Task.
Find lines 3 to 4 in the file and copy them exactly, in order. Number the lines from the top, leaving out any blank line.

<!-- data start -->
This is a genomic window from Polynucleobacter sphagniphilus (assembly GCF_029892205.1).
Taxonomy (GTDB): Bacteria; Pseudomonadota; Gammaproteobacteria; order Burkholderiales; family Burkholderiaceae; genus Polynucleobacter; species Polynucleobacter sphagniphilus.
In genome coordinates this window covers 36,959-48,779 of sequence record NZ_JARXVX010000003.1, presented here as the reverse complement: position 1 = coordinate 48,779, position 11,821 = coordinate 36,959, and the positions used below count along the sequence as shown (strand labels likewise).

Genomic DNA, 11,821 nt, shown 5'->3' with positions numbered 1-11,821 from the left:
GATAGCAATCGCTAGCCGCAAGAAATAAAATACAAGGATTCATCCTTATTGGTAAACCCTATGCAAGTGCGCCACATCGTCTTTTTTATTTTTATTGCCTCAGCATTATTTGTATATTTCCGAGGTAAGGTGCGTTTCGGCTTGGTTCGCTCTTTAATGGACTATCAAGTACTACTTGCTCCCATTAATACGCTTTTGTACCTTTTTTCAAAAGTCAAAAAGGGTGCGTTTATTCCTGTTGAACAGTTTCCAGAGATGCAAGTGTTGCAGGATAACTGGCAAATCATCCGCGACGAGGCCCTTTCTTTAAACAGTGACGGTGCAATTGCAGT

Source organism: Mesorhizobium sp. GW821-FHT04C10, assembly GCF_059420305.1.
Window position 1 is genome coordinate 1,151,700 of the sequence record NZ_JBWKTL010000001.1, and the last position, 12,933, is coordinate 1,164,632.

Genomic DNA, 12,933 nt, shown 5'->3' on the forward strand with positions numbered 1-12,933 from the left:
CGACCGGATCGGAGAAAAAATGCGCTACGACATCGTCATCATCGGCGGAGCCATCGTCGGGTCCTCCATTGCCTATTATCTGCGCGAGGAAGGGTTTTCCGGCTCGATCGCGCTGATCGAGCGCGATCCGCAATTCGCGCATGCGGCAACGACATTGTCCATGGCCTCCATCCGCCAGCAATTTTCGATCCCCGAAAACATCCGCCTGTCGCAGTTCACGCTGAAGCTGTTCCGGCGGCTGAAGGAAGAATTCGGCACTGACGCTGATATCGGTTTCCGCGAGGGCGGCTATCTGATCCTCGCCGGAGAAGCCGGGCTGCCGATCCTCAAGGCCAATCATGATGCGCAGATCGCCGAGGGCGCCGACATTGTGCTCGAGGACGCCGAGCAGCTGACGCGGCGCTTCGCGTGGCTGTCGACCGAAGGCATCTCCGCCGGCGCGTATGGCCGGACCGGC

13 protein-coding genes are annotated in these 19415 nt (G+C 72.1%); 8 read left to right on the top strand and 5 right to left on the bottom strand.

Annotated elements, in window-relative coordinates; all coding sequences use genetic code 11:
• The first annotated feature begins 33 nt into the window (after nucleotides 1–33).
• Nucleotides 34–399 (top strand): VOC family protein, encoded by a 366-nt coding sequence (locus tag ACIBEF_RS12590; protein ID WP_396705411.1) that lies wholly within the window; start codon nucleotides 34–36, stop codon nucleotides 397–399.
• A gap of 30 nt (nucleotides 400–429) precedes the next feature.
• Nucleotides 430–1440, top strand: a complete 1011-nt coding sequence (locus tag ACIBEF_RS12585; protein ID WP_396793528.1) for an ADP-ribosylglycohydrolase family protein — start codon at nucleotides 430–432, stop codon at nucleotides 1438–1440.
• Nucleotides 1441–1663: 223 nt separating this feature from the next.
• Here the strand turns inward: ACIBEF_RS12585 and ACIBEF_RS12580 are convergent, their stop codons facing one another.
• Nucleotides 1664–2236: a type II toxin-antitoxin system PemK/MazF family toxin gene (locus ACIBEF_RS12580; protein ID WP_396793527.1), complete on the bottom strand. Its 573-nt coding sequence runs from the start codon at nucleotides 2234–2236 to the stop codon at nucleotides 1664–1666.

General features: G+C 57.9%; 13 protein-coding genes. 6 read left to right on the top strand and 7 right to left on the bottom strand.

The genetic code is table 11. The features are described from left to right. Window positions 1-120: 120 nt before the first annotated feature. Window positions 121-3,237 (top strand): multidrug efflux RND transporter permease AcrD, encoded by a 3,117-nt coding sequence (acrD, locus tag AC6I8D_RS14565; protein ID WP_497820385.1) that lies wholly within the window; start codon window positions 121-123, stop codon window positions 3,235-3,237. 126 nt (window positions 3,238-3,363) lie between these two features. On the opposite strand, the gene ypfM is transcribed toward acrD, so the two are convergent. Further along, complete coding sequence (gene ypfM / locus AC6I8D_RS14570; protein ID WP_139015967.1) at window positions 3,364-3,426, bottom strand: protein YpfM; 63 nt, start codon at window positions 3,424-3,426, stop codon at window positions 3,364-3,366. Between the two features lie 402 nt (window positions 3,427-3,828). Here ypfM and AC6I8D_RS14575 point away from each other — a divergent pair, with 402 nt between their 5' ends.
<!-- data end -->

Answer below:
In genome coordinates this window covers 36,959-48,779 of sequence record NZ_JARXVX010000003.1, presented here as the reverse complement: position 1 = coordinate 48,779, position 11,821 = coordinate 36,959, and the positions used below count along the sequence as shown (strand labels likewise).

Genomic DNA, 11,821 nt, shown 5'->3' with positions numbered 1-11,821 from the left: